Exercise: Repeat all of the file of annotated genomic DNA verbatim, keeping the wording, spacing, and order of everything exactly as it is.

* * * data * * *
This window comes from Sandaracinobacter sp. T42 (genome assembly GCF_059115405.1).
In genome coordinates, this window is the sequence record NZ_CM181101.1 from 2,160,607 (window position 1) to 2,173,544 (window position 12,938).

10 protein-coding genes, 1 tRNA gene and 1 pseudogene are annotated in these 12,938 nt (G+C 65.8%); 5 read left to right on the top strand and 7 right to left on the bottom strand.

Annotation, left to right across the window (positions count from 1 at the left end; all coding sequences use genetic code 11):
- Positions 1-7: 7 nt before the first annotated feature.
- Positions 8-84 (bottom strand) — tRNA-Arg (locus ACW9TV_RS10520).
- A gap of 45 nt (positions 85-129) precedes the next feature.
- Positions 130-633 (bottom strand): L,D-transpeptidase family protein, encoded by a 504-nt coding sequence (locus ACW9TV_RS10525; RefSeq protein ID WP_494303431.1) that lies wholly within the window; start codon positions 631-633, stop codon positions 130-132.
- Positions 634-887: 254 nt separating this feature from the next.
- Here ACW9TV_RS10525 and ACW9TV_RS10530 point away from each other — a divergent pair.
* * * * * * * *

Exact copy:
This window comes from Sandaracinobacter sp. T42 (genome assembly GCF_059115405.1).
In genome coordinates, this window is the sequence record NZ_CM181101.1 from 2,160,607 (window position 1) to 2,173,544 (window position 12,938).

10 protein-coding genes, 1 tRNA gene and 1 pseudogene are annotated in these 12,938 nt (G+C 65.8%); 5 read left to right on the top strand and 7 right to left on the bottom strand.

Annotation, left to right across the window (positions count from 1 at the left end; all coding sequences use genetic code 11):
- Positions 1-7: 7 nt before the first annotated feature.
- Positions 8-84 (bottom strand) — tRNA-Arg (locus ACW9TV_RS10520).
- A gap of 45 nt (positions 85-129) precedes the next feature.
- Positions 130-633 (bottom strand): L,D-transpeptidase family protein, encoded by a 504-nt coding sequence (locus ACW9TV_RS10525; RefSeq protein ID WP_494303431.1) that lies wholly within the window; start codon positions 631-633, stop codon positions 130-132.
- Positions 634-887: 254 nt separating this feature from the next.
- Here ACW9TV_RS10525 and ACW9TV_RS10530 point away from each other — a divergent pair.